While South Asia was deemed the fastest growing economy in the world in 2016 by the World Bank, it has simultaneously been ascertained as being the least integrated, rendering its communities unable to benefit from intra-regional trade. It seems that the countries within South East Asia are not reaping the benefits from the boom.
According to a report, South Asian Regionalism: What Hopes After SAARC Meltdown authored by the Sagar Prasai Foundation:
“Today, less than five per cent of South Asia’s trade occurs within the region, which remains the least integrated in the world. In comparison, intra-regional trade in the Asean region is around 30 per cent, the European Union around 60 per cent, and continental Africa around 12 per cent. This stands as a regional loss ready to cut-short South Asia’s rare moment at the top rung of the growth ladder.”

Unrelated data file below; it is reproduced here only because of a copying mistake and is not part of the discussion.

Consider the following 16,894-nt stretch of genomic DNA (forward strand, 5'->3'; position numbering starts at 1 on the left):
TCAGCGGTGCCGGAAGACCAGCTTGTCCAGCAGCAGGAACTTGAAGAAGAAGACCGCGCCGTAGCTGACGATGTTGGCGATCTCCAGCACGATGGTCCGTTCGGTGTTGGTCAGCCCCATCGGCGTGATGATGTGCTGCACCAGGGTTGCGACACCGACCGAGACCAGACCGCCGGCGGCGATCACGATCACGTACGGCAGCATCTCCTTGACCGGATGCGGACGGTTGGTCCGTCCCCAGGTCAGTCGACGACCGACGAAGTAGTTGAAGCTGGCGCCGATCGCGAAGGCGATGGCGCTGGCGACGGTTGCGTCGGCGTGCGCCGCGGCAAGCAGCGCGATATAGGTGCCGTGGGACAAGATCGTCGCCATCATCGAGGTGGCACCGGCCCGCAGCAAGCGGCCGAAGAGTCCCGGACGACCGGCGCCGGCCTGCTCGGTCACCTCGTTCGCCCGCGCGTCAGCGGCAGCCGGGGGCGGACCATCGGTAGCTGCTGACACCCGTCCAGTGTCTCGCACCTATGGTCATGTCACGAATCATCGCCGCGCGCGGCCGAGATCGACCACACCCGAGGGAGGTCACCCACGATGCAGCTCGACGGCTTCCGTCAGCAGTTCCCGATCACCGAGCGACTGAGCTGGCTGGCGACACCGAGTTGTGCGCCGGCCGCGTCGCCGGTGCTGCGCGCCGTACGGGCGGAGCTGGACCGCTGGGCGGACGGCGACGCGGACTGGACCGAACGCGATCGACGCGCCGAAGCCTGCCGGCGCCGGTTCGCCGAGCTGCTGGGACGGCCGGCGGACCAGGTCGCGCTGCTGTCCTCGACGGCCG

It is further anticipated that the South Asia region will hold this spot in the international economic growth chart well into next year. The consumer class is prospering, the young population is high at 1.6 billion and everything else looks good for them to continue being an attractive location for foreign investors. Furthermore, the imports in 2016 matured at a remarkable rate of 7.2 percent.
Looking at some examples in the region we find that with the opening in Singapore of DHL Express, established firms are taking advantage of the benefits of the region’s fast-developing cross-border trade. The facility – (located at Changi’s International Airport) – valued at $93million – is expected to be used to build up DHL’s ability to process the burgeoning number of mail and parcels being transported from and within the entire South Asian region. According to Ken Allen, CEO of DHL Express, opening up this branch in South Asia’s hub is one of “the most recent in a series of global network investments made, and is the largest infrastructural investment in Singapore to date. The country’s strategic location not only boosts our operational network capabilities, but also supports growing trade in the region aided by a stronger global economy.”